If you want someone to sleep with during cold, lonely nights, get a dog. Or a cat.
Not all men or women agree with that attempt at addressing a very real problem in a whimsical way. Some don’t like animals in the house, and certainly not in bed with them.
My wife loves animals, so for many years we had either a dog or cat sleeping with us. In the memory care home in which she now lives, they have a resident cat. When Facebook pictures are shown of her, she is often cuddling the kitten. In one video clip she was shown kissing it.
Except for the rare occasions I keep my granddaughter’s cat, I have no animal in my retirement villa. Sometimes I’m tempted to get one. For now, my solace at night is a little Bose radio hooked to Sirius XM, a satellite service most often used in automobiles. I can’t tolerate most of the stations, but it does carry soft instrumental music I find relaxing if played at a low volume.
My wife and I agreed to never install a TV in the bedroom, which specialists in sleep disorders tell us is a good idea. So, I perpetuate that practice.
Even in this time of supposedly enlightened thinking and acting, relationships are culturally proscribed for people of certain genders, ages, cultural affiliations, religions, and socio-economic levels. Stereotypes abound. While there are few rock-solid regulations or expectations, there is an undercurrent of what is considered socially acceptable or not acceptable.
I’m an educated man who has always valued the importance of a religious and moral life. In some ways that’s far from typical. For now, suffice it say, I’m caught in my own cultural stereotype.
Our 58 years of marriage is admired by others. The ongoing love felt for my wife and two 50-something sons is personally satisfying. My sons are my best friends and are enormously supportive in more ways than I can count. I have terrific friends, professional colleagues, and congenial neighbors. My life has been and continues to be rich and full. The fact I’m healthy, with a brain that still functions pretty well, is in some ways surprising to me.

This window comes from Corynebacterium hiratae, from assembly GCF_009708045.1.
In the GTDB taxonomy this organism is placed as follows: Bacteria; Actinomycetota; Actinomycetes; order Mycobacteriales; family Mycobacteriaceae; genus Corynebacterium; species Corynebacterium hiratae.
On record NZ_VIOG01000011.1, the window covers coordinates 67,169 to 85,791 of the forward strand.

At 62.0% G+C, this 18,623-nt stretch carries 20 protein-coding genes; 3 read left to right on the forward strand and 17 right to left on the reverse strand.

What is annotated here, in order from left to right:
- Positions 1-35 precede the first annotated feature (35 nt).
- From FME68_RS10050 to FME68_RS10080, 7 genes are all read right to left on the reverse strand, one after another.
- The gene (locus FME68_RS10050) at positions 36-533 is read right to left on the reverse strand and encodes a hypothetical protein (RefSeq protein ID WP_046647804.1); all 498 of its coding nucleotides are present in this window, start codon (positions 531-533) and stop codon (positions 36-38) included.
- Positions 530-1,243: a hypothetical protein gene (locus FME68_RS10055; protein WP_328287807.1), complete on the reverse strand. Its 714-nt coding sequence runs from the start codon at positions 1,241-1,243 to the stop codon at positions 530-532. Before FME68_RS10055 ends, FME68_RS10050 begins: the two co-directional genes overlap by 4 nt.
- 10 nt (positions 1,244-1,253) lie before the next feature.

My brain continues to allow me to interact with the world. That’s no longer the case with my wife, the other half of me for over half a century.
The carryover from the “we” years is all encompassing for me personally. Out of that time we developed a worldview that amalgamated the spiritual with the rational. In ordinary language, we mixed our belief in Christian teachings with secular (practical) ideas.
Another way of saying it, is that everything we prayed about or reflected on in a spiritual way needed real life context. And our personal and professional behaviors were designed to reflect that perspective.
It was the essence of our dedication to service.
Pillow talk. Both of us discussed what this time of our lives could be like. We knew that one of us would need to finish an existence in this world without the other. That time arrived in a somewhat unexpected way. But it’s just a variation on a theme.
The theme is pending death. The variation is Alzheimer’s.
I’ve briefly examined other blogs written by people living with Alzheimer’s in a loved one. They’re good. They are always uplifting and frequently spiritual. They inspire. Most are anecdotal and make good use of metaphors from the natural or spiritual world.
Sometimes I get the feeling that natural or spiritual metaphors are a kind of relationship unto themselves. They have personalities and a kind of ethereal substance. They even seem to replace the missing part of the loved one who is slowly fading away.
I’m sure that kind of reflection and writing is helpful to the writer. But I can’t do it.
Is it the “male” in me? Am I deficient in spiritual depth?
A kind of “always” or “legacy” completes the memory of what my wife once was and, in some ways, continues to be. But it’s not spiritual for me. I can think of no metaphors that fill in the empty spaces like pieces in a jigsaw puzzle.
Although I tend to be an academic with a moral compass, one who probably thinks and writes too much, I’m still biologically human. I often long for what was and sometimes wonder if the “what was” can be replicated in someone else. Not a facsimile of my wife. Not a romantic involvement.
Just someone sitting across the room or table from me, encouraging me in one moment, and telling me how wrong I am the next. Not just a sounding board.
And, on the other end of the spectrum, certainly not an alter ego or soul mate. Perhaps a confidant, someone I trust with my innermost thoughts and beliefs.
For some reason I’m unable to think of that person as a buddy, another man. I can enjoy being with guys my age, but not that way. We talk about the usual stuff, mostly cars, politics, sports, travel, adventure, business, money, and property. Occasionally the conversation turns slightly more personal, but we avoid touchy-feely topics like the plague.
The sisterhood of women at least partially overcomes that problem.
I envy them.
For me, during this Twilight Zone in which I’m living, personal conversations with a woman are seen as socially off kilter. I’m a married man, you see. There is something disloyal about getting too far into certain topics with a woman who is not my wife.
I don’t pretend to be in any way symbolic of most men in my situation. Or even in caregiving circumstances that are similar. All human beings are different, and men are no exception.
What do you do to fill the emotional places in your brain or heart when your wife, while living, is no longer communicative or even aware of your presence?
Continue to seek ways to take care of yourself.
©2020 Stu Ervay – All Rights Reserved